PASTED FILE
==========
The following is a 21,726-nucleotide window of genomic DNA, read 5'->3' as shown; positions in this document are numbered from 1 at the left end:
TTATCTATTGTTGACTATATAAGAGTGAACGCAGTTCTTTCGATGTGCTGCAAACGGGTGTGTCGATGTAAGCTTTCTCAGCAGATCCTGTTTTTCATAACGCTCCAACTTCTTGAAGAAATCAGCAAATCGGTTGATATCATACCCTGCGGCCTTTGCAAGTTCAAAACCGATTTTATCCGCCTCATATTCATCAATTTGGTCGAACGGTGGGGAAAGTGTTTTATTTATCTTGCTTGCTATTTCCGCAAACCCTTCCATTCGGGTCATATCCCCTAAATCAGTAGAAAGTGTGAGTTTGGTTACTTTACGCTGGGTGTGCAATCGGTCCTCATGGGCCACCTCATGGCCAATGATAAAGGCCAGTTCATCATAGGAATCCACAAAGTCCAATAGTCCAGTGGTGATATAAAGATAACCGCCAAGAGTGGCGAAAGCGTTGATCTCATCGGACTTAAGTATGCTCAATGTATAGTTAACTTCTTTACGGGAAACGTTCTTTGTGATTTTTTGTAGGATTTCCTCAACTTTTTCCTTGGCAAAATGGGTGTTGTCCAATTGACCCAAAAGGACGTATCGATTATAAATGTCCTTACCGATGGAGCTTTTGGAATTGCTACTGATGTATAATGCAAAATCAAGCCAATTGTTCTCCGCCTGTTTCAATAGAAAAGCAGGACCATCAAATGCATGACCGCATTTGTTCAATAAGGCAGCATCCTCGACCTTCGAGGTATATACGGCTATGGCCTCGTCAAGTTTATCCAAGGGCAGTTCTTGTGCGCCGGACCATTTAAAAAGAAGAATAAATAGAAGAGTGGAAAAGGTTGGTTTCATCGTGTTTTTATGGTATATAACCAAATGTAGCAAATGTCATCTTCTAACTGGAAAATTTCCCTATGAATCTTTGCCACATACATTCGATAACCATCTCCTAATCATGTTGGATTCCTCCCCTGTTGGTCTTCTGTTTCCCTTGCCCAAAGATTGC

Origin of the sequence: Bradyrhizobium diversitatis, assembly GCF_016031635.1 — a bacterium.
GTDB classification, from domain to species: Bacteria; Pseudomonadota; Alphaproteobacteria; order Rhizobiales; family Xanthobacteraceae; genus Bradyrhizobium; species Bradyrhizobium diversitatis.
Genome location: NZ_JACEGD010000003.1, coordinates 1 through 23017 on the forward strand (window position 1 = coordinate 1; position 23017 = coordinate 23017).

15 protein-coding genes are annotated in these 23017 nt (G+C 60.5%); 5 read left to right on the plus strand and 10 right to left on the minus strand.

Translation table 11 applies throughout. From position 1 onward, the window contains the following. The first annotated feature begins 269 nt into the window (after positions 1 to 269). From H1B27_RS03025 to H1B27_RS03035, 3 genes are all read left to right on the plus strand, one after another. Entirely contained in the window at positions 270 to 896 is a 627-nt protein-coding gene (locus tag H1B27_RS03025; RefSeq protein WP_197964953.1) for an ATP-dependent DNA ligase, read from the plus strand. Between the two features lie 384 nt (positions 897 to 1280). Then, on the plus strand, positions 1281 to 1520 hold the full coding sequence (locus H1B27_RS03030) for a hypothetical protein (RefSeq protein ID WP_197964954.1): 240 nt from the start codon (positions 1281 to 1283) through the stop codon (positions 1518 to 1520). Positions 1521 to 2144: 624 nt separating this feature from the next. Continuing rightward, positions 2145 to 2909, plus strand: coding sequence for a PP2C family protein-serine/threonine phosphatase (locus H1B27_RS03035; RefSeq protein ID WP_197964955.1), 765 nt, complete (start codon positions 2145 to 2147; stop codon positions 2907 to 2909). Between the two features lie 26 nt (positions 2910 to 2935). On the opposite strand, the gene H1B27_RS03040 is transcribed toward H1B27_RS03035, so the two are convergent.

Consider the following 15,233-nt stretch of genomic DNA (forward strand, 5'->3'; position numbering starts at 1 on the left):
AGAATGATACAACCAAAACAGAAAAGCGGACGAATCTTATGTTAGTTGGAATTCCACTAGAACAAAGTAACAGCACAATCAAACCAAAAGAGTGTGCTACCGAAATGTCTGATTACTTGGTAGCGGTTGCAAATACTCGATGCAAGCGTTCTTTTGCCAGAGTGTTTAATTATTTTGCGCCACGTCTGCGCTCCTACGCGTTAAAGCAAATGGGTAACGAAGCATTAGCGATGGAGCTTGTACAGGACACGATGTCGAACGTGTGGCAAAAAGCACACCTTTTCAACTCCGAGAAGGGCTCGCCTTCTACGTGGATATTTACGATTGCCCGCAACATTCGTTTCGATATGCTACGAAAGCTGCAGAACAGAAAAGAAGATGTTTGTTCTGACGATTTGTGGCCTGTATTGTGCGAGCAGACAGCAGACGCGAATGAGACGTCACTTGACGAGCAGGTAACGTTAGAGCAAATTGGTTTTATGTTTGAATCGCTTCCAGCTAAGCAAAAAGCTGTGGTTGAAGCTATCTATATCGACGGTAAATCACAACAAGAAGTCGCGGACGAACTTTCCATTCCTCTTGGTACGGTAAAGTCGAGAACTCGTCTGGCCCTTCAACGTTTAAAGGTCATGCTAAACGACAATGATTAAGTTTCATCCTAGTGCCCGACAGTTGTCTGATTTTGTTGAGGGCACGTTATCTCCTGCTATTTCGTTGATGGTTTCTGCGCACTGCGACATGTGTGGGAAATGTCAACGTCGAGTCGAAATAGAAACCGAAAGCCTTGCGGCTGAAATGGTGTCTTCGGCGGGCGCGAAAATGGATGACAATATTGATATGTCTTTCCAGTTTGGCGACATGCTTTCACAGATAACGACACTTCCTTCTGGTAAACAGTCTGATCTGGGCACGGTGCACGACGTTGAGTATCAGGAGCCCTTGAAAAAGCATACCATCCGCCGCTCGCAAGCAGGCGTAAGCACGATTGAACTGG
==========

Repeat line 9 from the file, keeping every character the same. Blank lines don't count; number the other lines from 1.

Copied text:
AGAATGATACAACCAAAACAGAAAAGCGGACGAATCTTATGTTAGTTGGAATTCCACTAGAACAAAGTAACAGCACAATCAAACCAAAAGAGTGTGCTACCGAAATGTCTGATTACTTGGTAGCGGTTGCAAATACTCGATGCAAGCGTTCTTTTGCCAGAGTGTTTAATTATTTTGCGCCACGTCTGCGCTCCTACGCGTTAAAGCAAATGGGTAACGAAGCATTAGCGATGGAGCTTGTACAGGACACGATGTCGAACGTGTGGCAAAAAGCACACCTTTTCAACTCCGAGAAGGGCTCGCCTTCTACGTGGATATTTACGATTGCCCGCAACATTCGTTTCGATATGCTACGAAAGCTGCAGAACAGAAAAGAAGATGTTTGTTCTGACGATTTGTGGCCTGTATTGTGCGAGCAGACAGCAGACGCGAATGAGACGTCACTTGACGAGCAGGTAACGTTAGAGCAAATTGGTTTTATGTTTGAATCGCTTCCAGCTAAGCAAAAAGCTGTGGTTGAAGCTATCTATATCGACGGTAAATCACAACAAGAAGTCGCGGACGAACTTTCCATTCCTCTTGGTACGGTAAAGTCGAGAACTCGTCTGGCCCTTCAACGTTTAAAGGTCATGCTAAACGACAATGATTAAGTTTCATCCTAGTGCCCGACAGTTGTCTGATTTTGTTGAGGGCACGTTATCTCCTGCTATTTCGTTGATGGTTTCTGCGCACTGCGACATGTGTGGGAAATGTCAACGTCGAGTCGAAATAGAAACCGAAAGCCTTGCGGCTGAAATGGTGTCTTCGGCGGGCGCGAAAATGGATGACAATATTGATATGTCTTTCCAGTTTGGCGACATGCTTTCACAGATAACGACACTTCCTTCTGGTAAACAGTCTGATCTGGGCACGGTGCACGACGTTGAGTATCAGGAGCCCTTGAAAAAGCATACCATCCGCCGCTCGCAAGCAGGCGTAAGCACGATTGAACTGG